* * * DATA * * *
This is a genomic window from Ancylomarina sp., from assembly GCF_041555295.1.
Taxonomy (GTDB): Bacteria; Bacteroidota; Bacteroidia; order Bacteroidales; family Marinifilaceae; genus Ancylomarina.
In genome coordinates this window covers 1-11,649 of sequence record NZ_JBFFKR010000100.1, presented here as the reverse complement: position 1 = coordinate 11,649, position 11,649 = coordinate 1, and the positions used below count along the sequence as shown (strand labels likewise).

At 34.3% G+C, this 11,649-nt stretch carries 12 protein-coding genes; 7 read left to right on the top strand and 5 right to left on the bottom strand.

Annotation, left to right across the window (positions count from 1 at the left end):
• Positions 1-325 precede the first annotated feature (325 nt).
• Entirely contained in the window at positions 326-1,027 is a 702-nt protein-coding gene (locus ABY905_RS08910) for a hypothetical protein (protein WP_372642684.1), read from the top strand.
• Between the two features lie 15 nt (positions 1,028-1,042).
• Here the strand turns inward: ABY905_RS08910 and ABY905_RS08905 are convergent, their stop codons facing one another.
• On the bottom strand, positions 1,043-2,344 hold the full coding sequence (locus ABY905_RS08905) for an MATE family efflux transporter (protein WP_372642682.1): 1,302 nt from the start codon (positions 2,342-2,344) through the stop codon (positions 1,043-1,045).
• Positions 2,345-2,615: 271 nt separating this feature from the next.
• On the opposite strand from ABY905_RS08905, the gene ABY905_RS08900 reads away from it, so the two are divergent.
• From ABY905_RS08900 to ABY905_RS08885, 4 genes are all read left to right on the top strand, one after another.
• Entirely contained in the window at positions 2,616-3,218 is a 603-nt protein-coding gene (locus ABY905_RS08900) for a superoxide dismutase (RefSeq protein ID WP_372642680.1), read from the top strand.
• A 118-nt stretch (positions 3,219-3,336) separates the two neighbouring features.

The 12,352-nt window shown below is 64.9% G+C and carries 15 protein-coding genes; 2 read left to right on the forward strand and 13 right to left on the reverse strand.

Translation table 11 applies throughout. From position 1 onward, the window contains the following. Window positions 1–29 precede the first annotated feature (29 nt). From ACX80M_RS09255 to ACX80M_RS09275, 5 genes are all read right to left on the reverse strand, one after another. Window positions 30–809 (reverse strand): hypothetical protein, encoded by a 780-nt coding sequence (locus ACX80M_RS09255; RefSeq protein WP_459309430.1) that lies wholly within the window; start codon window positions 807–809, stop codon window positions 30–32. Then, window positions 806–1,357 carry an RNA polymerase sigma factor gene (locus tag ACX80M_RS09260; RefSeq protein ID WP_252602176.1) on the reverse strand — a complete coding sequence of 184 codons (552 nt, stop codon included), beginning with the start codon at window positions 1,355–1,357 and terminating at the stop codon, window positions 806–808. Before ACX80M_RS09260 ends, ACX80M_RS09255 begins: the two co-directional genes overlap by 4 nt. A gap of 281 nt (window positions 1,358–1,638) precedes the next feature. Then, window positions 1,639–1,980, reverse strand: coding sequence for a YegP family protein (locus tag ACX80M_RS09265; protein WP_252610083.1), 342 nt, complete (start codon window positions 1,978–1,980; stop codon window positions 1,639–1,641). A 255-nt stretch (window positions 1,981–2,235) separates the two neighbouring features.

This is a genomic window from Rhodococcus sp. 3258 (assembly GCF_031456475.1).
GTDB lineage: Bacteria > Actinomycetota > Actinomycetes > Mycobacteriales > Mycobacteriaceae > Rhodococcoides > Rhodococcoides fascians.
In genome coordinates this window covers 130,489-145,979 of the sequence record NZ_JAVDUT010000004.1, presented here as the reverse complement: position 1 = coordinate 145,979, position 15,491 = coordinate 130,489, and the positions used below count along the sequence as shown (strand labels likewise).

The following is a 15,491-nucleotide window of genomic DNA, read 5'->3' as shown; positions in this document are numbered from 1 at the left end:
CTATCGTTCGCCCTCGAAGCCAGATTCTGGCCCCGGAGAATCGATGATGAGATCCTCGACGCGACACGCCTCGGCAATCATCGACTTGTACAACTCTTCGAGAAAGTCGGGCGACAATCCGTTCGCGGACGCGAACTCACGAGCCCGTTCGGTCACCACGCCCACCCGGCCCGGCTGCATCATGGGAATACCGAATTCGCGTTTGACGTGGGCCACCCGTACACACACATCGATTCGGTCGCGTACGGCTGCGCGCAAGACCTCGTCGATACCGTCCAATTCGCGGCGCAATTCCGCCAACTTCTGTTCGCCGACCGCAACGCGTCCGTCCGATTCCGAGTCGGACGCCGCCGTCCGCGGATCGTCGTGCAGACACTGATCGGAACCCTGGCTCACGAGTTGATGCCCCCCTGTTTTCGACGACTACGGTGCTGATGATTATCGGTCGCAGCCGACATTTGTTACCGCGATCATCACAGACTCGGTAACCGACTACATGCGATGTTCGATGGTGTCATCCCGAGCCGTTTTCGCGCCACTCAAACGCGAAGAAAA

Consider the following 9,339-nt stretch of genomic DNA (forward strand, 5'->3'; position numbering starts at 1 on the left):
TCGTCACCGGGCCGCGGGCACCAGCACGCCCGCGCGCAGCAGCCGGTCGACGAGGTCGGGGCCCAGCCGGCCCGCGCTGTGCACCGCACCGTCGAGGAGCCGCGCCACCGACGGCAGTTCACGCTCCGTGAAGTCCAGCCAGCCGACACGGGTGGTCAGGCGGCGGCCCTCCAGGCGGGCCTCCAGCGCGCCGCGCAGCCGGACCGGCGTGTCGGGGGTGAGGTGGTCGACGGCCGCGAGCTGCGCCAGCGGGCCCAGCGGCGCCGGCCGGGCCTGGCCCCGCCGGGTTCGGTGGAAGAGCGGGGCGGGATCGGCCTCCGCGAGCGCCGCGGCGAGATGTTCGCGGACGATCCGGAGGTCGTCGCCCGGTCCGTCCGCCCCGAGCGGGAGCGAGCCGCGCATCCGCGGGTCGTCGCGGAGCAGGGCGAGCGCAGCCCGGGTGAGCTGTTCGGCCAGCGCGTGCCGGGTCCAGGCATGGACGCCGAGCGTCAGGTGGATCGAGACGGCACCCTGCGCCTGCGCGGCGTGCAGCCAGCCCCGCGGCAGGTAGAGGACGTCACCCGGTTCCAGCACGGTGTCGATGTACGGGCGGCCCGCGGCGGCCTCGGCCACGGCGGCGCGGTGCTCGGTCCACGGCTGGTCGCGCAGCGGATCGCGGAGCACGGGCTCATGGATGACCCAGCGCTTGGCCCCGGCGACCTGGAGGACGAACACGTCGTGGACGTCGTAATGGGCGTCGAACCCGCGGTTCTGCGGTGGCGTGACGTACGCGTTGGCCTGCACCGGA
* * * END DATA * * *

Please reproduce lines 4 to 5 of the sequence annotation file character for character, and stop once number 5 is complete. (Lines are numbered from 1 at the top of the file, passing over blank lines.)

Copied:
At 34.3% G+C, this 11,649-nt stretch carries 12 protein-coding genes; 7 read left to right on the top strand and 5 right to left on the bottom strand.

Annotation, left to right across the window (positions count from 1 at the left end):